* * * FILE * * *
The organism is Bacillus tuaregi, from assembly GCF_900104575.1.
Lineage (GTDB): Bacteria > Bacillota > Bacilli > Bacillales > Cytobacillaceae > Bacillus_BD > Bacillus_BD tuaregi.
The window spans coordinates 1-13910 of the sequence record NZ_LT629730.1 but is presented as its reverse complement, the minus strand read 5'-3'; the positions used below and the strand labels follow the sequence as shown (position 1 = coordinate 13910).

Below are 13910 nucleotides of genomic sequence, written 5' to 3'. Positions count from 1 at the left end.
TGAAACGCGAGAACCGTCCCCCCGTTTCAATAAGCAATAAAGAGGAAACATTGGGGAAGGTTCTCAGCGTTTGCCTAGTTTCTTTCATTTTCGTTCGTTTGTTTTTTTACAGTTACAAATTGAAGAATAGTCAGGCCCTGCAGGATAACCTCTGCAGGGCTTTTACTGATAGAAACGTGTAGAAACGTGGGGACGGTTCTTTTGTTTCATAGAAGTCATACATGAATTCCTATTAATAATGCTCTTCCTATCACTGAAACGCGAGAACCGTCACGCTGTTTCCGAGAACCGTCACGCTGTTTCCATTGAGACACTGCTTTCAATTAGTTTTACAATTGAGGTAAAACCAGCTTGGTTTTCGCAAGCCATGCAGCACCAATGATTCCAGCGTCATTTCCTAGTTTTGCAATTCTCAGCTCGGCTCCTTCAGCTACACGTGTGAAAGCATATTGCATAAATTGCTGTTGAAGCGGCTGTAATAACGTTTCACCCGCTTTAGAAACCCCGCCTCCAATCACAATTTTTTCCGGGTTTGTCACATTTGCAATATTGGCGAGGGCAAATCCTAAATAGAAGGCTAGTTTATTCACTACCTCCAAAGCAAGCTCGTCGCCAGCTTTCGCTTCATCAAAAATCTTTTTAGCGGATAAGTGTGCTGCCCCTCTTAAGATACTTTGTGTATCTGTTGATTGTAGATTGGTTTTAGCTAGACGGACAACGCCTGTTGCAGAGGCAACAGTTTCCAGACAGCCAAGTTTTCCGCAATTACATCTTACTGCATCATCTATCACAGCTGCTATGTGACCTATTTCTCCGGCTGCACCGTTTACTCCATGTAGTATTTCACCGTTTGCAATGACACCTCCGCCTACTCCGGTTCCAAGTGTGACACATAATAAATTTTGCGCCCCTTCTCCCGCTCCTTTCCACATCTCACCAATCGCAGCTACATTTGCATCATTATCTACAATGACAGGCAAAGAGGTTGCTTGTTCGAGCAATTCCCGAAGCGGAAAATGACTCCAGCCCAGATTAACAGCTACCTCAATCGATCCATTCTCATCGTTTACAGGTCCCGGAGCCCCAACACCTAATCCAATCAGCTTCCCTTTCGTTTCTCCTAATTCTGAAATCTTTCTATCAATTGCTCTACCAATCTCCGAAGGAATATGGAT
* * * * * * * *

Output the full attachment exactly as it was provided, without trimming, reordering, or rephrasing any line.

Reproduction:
The organism is Bacillus tuaregi, from assembly GCF_900104575.1.
Lineage (GTDB): Bacteria > Bacillota > Bacilli > Bacillales > Cytobacillaceae > Bacillus_BD > Bacillus_BD tuaregi.
The window spans coordinates 1-13910 of the sequence record NZ_LT629730.1 but is presented as its reverse complement, the minus strand read 5'-3'; the positions used below and the strand labels follow the sequence as shown (position 1 = coordinate 13910).

Below are 13910 nucleotides of genomic sequence, written 5' to 3'. Positions count from 1 at the left end.
TGAAACGCGAGAACCGTCCCCCCGTTTCAATAAGCAATAAAGAGGAAACATTGGGGAAGGTTCTCAGCGTTTGCCTAGTTTCTTTCATTTTCGTTCGTTTGTTTTTTTACAGTTACAAATTGAAGAATAGTCAGGCCCTGCAGGATAACCTCTGCAGGGCTTTTACTGATAGAAACGTGTAGAAACGTGGGGACGGTTCTTTTGTTTCATAGAAGTCATACATGAATTCCTATTAATAATGCTCTTCCTATCACTGAAACGCGAGAACCGTCACGCTGTTTCCGAGAACCGTCACGCTGTTTCCATTGAGACACTGCTTTCAATTAGTTTTACAATTGAGGTAAAACCAGCTTGGTTTTCGCAAGCCATGCAGCACCAATGATTCCAGCGTCATTTCCTAGTTTTGCAATTCTCAGCTCGGCTCCTTCAGCTACACGTGTGAAAGCATATTGCATAAATTGCTGTTGAAGCGGCTGTAATAACGTTTCACCCGCTTTAGAAACCCCGCCTCCAATCACAATTTTTTCCGGGTTTGTCACATTTGCAATATTGGCGAGGGCAAATCCTAAATAGAAGGCTAGTTTATTCACTACCTCCAAAGCAAGCTCGTCGCCAGCTTTCGCTTCATCAAAAATCTTTTTAGCGGATAAGTGTGCTGCCCCTCTTAAGATACTTTGTGTATCTGTTGATTGTAGATTGGTTTTAGCTAGACGGACAACGCCTGTTGCAGAGGCAACAGTTTCCAGACAGCCAAGTTTTCCGCAATTACATCTTACTGCATCATCTATCACAGCTGCTATGTGACCTATTTCTCCGGCTGCACCGTTTACTCCATGTAGTATTTCACCGTTTGCAATGACACCTCCGCCTACTCCGGTTCCAAGTGTGACACATAATAAATTTTGCGCCCCTTCTCCCGCTCCTTTCCACATCTCACCAATCGCAGCTACATTTGCATCATTATCTACAATGACAGGCAAAGAGGTTGCTTGTTCGAGCAATTCCCGAAGCGGAAAATGACTCCAGCCCAGATTAACAGCTACCTCAATCGATCCATTCTCATCGTTTACAGGTCCCGGAGCCCCAACACCTAATCCAATCAGCTTCCCTTTCGTTTCTCCTAATTCTGAAATCTTTCTATCAATTGCTCTACCAATCTCCGAAGGAATATGGAT